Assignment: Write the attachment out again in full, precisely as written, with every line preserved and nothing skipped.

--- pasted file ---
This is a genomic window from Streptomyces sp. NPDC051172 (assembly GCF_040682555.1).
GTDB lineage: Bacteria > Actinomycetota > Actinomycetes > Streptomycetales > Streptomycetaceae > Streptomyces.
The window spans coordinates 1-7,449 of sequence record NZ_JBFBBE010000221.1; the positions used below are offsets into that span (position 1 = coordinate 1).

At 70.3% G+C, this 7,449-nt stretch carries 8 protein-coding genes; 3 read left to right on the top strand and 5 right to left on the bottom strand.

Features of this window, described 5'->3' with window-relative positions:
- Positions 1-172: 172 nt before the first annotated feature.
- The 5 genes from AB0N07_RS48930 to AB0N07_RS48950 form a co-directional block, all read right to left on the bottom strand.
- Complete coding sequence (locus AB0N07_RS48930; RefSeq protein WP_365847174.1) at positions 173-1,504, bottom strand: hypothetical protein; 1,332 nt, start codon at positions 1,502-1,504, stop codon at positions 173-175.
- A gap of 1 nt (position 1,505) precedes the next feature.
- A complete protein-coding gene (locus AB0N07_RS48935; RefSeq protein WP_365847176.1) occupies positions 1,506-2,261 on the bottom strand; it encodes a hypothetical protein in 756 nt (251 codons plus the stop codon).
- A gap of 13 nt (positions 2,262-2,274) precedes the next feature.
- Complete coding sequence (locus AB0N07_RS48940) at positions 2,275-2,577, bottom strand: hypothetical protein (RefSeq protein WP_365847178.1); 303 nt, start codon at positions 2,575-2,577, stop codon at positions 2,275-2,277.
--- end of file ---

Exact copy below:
This is a genomic window from Streptomyces sp. NPDC051172 (assembly GCF_040682555.1).
GTDB lineage: Bacteria > Actinomycetota > Actinomycetes > Streptomycetales > Streptomycetaceae > Streptomyces.
The window spans coordinates 1-7,449 of sequence record NZ_JBFBBE010000221.1; the positions used below are offsets into that span (position 1 = coordinate 1).

At 70.3% G+C, this 7,449-nt stretch carries 8 protein-coding genes; 3 read left to right on the top strand and 5 right to left on the bottom strand.

Features of this window, described 5'->3' with window-relative positions:
- Positions 1-172: 172 nt before the first annotated feature.
- The 5 genes from AB0N07_RS48930 to AB0N07_RS48950 form a co-directional block, all read right to left on the bottom strand.
- Complete coding sequence (locus AB0N07_RS48930; RefSeq protein WP_365847174.1) at positions 173-1,504, bottom strand: hypothetical protein; 1,332 nt, start codon at positions 1,502-1,504, stop codon at positions 173-175.
- A gap of 1 nt (position 1,505) precedes the next feature.
- A complete protein-coding gene (locus AB0N07_RS48935; RefSeq protein WP_365847176.1) occupies positions 1,506-2,261 on the bottom strand; it encodes a hypothetical protein in 756 nt (251 codons plus the stop codon).
- A gap of 13 nt (positions 2,262-2,274) precedes the next feature.
- Complete coding sequence (locus AB0N07_RS48940) at positions 2,275-2,577, bottom strand: hypothetical protein (RefSeq protein WP_365847178.1); 303 nt, start codon at positions 2,575-2,577, stop codon at positions 2,275-2,277.